COLUMBIA -- A publishing firm working out of a quaint, red-roofed former grocery store at the corner of Percy and Bogard streets in old Charleston churns out best-sellers.
You might not find any titles from The History Press on The New York Times' Sunday list. But the 5-year-old company sells books at places such as Bert's Market on Folly Beach or the visitors center at Ninety Six National Historic Site.
Don't scoff. Those non-traditional sites for book sales have helped The History Press buck the recent economic downturn. The company published 20 titles in 2004. The five-year list of titles tops 500.
History Press' sales have topped 200,000 books this year. The subjects range across 20 states, with titles such as "The Wilmington Shipyard: Welding a Fleet for Victory in World War II" or "Explorations in Charleston's Jewish History."
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History always ranks among the top publishing genres. It was No. 3 in sales nationally last year behind biography and romance, according to Michael Norris, editor of Simba's Book Publishing Report newsletter.
Operations such as History Press "are something the publishing industry needs to talk about more often," Norris said. "It's not all about blockbuster novels put out by the major publishing houses. There are so many opportunities with niche publishing."
What started around founder Kirsty Sutton's dining room table in 2004 expanded to the downtown Charleston home office, a warehouse a few blocks away and a satellite office in Salem, Mass. Another office in the Midwest is scheduled to open early in 2009.
"We definitely have hit a niche in the market," said Julie Foster, managing editor of History Press. "There are so many towns and communities that haven't had their history told in print."
Sutton first hit on that pent-up demand as founding editor of Arcadia Publishing, which created hundreds of books filled with old photos and postcards of local landmarks. Some of History Press' titles also are photo-driven, but most use words to tell the story. Almost all are printed in paperback form.
Potential authors are recruited from county historical societies or at local museums. Most already have done the research involved. Some already have done the writing.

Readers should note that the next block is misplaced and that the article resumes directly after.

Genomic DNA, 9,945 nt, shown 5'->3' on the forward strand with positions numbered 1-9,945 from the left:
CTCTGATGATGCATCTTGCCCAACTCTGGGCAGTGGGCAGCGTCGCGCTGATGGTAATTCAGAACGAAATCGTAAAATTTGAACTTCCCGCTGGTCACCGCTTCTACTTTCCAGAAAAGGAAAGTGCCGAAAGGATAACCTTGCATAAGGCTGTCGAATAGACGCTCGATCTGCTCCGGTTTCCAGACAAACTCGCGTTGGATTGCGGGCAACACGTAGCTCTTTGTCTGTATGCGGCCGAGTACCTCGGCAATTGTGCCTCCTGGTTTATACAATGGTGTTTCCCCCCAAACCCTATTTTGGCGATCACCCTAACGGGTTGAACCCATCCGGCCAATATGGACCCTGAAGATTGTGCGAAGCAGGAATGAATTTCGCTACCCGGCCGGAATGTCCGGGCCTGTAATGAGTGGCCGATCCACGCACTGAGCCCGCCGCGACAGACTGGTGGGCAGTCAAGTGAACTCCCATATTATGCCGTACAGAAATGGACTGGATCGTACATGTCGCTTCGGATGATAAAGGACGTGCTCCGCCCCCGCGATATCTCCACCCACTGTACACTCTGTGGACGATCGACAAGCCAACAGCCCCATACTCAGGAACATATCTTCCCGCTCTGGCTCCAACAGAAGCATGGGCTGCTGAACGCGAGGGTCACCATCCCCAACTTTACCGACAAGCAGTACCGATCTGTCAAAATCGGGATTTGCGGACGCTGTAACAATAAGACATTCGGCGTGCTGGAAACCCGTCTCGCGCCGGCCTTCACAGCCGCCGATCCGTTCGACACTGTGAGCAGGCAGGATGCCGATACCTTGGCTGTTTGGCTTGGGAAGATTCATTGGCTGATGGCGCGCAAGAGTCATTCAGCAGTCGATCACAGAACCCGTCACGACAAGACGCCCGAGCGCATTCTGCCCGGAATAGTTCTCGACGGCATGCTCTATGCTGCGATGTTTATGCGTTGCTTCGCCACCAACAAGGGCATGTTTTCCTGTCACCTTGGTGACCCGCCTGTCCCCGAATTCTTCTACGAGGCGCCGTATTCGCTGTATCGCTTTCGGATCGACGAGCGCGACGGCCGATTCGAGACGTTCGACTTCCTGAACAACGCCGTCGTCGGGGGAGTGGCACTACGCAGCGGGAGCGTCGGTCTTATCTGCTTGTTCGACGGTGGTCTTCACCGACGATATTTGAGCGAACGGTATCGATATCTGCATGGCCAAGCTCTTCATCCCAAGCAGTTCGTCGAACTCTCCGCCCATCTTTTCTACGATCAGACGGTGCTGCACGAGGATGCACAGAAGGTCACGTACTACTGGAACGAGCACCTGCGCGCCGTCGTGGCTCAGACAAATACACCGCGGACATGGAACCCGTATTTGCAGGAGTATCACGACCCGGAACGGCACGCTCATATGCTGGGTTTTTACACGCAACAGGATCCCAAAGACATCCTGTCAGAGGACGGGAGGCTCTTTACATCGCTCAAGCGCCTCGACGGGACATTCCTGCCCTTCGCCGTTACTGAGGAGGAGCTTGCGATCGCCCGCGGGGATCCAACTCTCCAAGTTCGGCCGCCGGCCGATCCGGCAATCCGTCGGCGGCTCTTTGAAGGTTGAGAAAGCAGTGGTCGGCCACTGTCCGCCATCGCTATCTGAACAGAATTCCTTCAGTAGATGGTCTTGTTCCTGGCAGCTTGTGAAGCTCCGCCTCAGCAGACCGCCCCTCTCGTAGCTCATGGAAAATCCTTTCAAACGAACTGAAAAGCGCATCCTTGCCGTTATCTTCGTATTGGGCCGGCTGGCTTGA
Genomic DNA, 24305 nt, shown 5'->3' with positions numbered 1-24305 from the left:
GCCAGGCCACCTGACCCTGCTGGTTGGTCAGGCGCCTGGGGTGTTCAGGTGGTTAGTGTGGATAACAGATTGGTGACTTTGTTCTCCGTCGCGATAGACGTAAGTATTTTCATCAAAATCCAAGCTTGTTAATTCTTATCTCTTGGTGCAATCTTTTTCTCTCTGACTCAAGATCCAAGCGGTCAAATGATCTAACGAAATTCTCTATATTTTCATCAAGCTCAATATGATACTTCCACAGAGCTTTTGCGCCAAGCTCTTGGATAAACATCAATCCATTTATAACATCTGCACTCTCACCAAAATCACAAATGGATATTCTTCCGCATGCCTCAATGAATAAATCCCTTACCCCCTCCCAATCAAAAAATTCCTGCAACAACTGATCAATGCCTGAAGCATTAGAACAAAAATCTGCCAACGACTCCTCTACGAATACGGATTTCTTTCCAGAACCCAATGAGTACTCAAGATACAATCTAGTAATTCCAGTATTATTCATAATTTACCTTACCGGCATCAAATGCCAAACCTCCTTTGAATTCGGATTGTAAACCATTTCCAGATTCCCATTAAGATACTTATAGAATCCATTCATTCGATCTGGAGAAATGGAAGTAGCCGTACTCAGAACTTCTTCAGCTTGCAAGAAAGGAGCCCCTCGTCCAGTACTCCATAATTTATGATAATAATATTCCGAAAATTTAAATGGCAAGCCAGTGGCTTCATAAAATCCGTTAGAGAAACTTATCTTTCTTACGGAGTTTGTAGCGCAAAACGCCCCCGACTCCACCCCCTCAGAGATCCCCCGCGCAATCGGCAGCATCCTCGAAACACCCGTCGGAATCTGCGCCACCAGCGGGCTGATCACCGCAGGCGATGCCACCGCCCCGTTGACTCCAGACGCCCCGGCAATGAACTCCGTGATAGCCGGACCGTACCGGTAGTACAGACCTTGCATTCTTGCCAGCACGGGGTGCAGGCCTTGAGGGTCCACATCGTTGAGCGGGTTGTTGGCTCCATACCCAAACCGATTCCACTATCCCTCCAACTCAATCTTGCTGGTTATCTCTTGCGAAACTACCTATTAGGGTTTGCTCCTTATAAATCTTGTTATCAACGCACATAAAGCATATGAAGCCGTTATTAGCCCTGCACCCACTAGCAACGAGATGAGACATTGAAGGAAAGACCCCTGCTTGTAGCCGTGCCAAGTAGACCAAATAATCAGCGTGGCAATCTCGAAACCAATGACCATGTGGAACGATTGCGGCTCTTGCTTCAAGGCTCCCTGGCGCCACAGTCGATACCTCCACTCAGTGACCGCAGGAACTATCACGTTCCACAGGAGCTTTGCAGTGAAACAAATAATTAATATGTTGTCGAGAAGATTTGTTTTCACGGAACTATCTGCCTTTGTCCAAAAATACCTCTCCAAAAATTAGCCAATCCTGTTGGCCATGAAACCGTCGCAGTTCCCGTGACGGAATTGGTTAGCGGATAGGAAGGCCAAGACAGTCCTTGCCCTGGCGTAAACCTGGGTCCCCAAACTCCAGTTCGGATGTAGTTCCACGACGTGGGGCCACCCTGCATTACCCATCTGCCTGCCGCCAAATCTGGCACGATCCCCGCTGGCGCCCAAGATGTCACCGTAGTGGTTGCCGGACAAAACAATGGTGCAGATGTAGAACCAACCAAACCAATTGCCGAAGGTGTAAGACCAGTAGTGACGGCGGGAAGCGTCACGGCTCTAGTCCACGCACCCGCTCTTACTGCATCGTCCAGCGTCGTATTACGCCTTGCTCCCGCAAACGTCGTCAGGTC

Eric Williams researched local histories for 27 years to improve the tours he guided as a park ranger at Ninety Six National Historic Site. Two years ago, History Press published "Old Ninety Six: A History and Guide," written by Williams and his friend and fellow park ranger Robert Dunkerly.
"It was one of my personal goals," said Williams, who plans to retire in January. "I wanted to be published as a historian before I retired."
The book sells well at the national park's visitors center in Greenwood County, and Williams gets a kick out of seeing it on the shelves in the big chain book stores in Greenville.
Williams is typical of History Press authors.
"There are outstanding local historians who have been working for decades keeping a town's or a county's or a region's history just because they're passionate about it," said Brittain Phillips, History Press' chief operating officer.
Williams and Dunkerly have received a couple of royalty checks. But they were more interested in telling the area's story than in making money.
The History Press, however, aims to turn a profit. The business plan is to sell small quantities of lots of books. The typical History Press title might have a press run of 1,000 to 1,800.
"For each one, we try to determine how many we're confident we can sell in a year or a couple of years" Phillips said.
Sometimes, the popularity of certain books surprises them. They've already done three press runs for a history of the Miller & Rhoads department store in Richmond, Va., selling nearly 5,000 copies since it came out in November.
The academic heft of the history in the books has wide range -- from short collections of ghost stories to a four-volume collection of "South Carolina's Military Organizations During the War Between the States." Some of the History Press titles include the footnotes, detailed bibliographies and expanded indexes that help researchers. Some don't.
The academic press has taken notice of History Press' rise. Alex Moore, acquisitions editor at USC Press, suggests the authors of less scholarly submissions that come across his desk take their work to History Press.
"It's an interesting enterprise," Moore said. "They fill a niche we can't fill."
Moore sees merit in some History Press books though he isn't a fan of some personal memoirs. He hopes people won't look at History Press titles as "the book of record on any particular subject."
"They're improving all the time in terms of quality," Moore said.